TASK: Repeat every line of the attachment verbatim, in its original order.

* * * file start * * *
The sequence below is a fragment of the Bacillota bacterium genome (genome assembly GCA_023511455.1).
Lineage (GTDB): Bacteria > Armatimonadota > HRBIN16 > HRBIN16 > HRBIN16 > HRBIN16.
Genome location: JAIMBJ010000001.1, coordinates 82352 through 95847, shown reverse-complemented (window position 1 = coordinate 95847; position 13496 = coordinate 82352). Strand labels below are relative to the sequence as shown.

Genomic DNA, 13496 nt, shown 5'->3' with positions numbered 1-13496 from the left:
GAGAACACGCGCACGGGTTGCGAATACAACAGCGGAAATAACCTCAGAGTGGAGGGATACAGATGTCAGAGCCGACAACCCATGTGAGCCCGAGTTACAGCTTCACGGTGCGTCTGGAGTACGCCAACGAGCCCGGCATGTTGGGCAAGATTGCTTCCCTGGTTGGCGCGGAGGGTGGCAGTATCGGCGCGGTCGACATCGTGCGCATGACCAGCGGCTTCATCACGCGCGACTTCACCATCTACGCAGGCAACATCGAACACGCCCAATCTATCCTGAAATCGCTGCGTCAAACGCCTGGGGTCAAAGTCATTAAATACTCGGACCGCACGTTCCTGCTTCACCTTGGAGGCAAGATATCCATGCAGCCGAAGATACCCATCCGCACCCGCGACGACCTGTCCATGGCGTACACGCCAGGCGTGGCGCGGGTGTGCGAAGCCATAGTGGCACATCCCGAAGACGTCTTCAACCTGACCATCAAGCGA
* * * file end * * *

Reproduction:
The sequence below is a fragment of the Bacillota bacterium genome (genome assembly GCA_023511455.1).
Lineage (GTDB): Bacteria > Armatimonadota > HRBIN16 > HRBIN16 > HRBIN16 > HRBIN16.
Genome location: JAIMBJ010000001.1, coordinates 82352 through 95847, shown reverse-complemented (window position 1 = coordinate 95847; position 13496 = coordinate 82352). Strand labels below are relative to the sequence as shown.

Genomic DNA, 13496 nt, shown 5'->3' with positions numbered 1-13496 from the left:
GAGAACACGCGCACGGGTTGCGAATACAACAGCGGAAATAACCTCAGAGTGGAGGGATACAGATGTCAGAGCCGACAACCCATGTGAGCCCGAGTTACAGCTTCACGGTGCGTCTGGAGTACGCCAACGAGCCCGGCATGTTGGGCAAGATTGCTTCCCTGGTTGGCGCGGAGGGTGGCAGTATCGGCGCGGTCGACATCGTGCGCATGACCAGCGGCTTCATCACGCGCGACTTCACCATCTACGCAGGCAACATCGAACACGCCCAATCTATCCTGAAATCGCTGCGTCAAACGCCTGGGGTCAAAGTCATTAAATACTCGGACCGCACGTTCCTGCTTCACCTTGGAGGCAAGATATCCATGCAGCCGAAGATACCCATCCGCACCCGCGACGACCTGTCCATGGCGTACACGCCAGGCGTGGCGCGGGTGTGCGAAGCCATAGTGGCACATCCCGAAGACGTCTTCAACCTGACCATCAAGCGA